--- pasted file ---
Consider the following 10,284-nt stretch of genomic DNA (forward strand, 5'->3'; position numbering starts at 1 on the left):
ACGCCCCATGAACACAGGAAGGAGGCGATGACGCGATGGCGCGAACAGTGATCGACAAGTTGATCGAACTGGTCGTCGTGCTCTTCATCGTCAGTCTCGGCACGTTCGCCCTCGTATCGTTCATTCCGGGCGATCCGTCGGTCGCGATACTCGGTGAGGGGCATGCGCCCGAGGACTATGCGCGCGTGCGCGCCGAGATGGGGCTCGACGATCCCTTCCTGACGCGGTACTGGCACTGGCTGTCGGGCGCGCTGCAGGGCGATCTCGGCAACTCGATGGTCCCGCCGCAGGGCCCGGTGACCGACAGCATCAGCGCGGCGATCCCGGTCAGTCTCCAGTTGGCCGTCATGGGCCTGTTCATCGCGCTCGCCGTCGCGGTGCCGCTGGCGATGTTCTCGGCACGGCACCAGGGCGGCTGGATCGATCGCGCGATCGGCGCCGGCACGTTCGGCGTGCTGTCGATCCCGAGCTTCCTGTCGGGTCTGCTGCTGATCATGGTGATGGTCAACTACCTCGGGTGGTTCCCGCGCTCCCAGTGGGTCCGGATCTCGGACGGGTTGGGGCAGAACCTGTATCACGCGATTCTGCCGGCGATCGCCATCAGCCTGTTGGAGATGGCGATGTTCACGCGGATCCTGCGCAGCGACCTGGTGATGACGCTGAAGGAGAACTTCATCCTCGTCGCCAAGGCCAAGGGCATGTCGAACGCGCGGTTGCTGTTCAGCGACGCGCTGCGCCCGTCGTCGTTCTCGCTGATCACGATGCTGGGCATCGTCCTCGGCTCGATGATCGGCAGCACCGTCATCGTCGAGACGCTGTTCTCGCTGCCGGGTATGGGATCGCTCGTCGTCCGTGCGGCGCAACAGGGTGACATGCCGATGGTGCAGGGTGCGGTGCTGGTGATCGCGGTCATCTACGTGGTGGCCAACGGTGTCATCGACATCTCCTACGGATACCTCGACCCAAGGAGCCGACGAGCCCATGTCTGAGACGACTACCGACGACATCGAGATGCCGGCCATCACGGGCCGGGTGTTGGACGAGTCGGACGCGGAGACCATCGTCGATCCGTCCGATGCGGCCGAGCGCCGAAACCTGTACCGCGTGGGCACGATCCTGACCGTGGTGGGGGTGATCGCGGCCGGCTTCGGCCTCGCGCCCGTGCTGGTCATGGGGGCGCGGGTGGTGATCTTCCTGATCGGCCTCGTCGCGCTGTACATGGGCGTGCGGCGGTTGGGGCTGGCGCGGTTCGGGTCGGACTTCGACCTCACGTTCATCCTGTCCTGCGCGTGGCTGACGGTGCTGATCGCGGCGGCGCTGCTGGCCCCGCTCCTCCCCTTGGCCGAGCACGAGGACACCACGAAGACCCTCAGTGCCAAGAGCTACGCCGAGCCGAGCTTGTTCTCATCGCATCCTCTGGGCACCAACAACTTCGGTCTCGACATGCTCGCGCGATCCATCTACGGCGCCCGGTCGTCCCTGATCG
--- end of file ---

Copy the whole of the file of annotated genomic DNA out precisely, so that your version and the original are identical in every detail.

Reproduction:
Consider the following 10,284-nt stretch of genomic DNA (forward strand, 5'->3'; position numbering starts at 1 on the left):
ACGCCCCATGAACACAGGAAGGAGGCGATGACGCGATGGCGCGAACAGTGATCGACAAGTTGATCGAACTGGTCGTCGTGCTCTTCATCGTCAGTCTCGGCACGTTCGCCCTCGTATCGTTCATTCCGGGCGATCCGTCGGTCGCGATACTCGGTGAGGGGCATGCGCCCGAGGACTATGCGCGCGTGCGCGCCGAGATGGGGCTCGACGATCCCTTCCTGACGCGGTACTGGCACTGGCTGTCGGGCGCGCTGCAGGGCGATCTCGGCAACTCGATGGTCCCGCCGCAGGGCCCGGTGACCGACAGCATCAGCGCGGCGATCCCGGTCAGTCTCCAGTTGGCCGTCATGGGCCTGTTCATCGCGCTCGCCGTCGCGGTGCCGCTGGCGATGTTCTCGGCACGGCACCAGGGCGGCTGGATCGATCGCGCGATCGGCGCCGGCACGTTCGGCGTGCTGTCGATCCCGAGCTTCCTGTCGGGTCTGCTGCTGATCATGGTGATGGTCAACTACCTCGGGTGGTTCCCGCGCTCCCAGTGGGTCCGGATCTCGGACGGGTTGGGGCAGAACCTGTATCACGCGATTCTGCCGGCGATCGCCATCAGCCTGTTGGAGATGGCGATGTTCACGCGGATCCTGCGCAGCGACCTGGTGATGACGCTGAAGGAGAACTTCATCCTCGTCGCCAAGGCCAAGGGCATGTCGAACGCGCGGTTGCTGTTCAGCGACGCGCTGCGCCCGTCGTCGTTCTCGCTGATCACGATGCTGGGCATCGTCCTCGGCTCGATGATCGGCAGCACCGTCATCGTCGAGACGCTGTTCTCGCTGCCGGGTATGGGATCGCTCGTCGTCCGTGCGGCGCAACAGGGTGACATGCCGATGGTGCAGGGTGCGGTGCTGGTGATCGCGGTCATCTACGTGGTGGCCAACGGTGTCATCGACATCTCCTACGGATACCTCGACCCAAGGAGCCGACGAGCCCATGTCTGAGACGACTACCGACGACATCGAGATGCCGGCCATCACGGGCCGGGTGTTGGACGAGTCGGACGCGGAGACCATCGTCGATCCGTCCGATGCGGCCGAGCGCCGAAACCTGTACCGCGTGGGCACGATCCTGACCGTGGTGGGGGTGATCGCGGCCGGCTTCGGCCTCGCGCCCGTGCTGGTCATGGGGGCGCGGGTGGTGATCTTCCTGATCGGCCTCGTCGCGCTGTACATGGGCGTGCGGCGGTTGGGGCTGGCGCGGTTCGGGTCGGACTTCGACCTCACGTTCATCCTGTCCTGCGCGTGGCTGACGGTGCTGATCGCGGCGGCGCTGCTGGCCCCGCTCCTCCCCTTGGCCGAGCACGAGGACACCACGAAGACCCTCAGTGCCAAGAGCTACGCCGAGCCGAGCTTGTTCTCATCGCATCCTCTGGGCACCAACAACTTCGGTCTCGACATGCTCGCGCGATCCATCTACGGCGCCCGGTCGTCCCTGATCG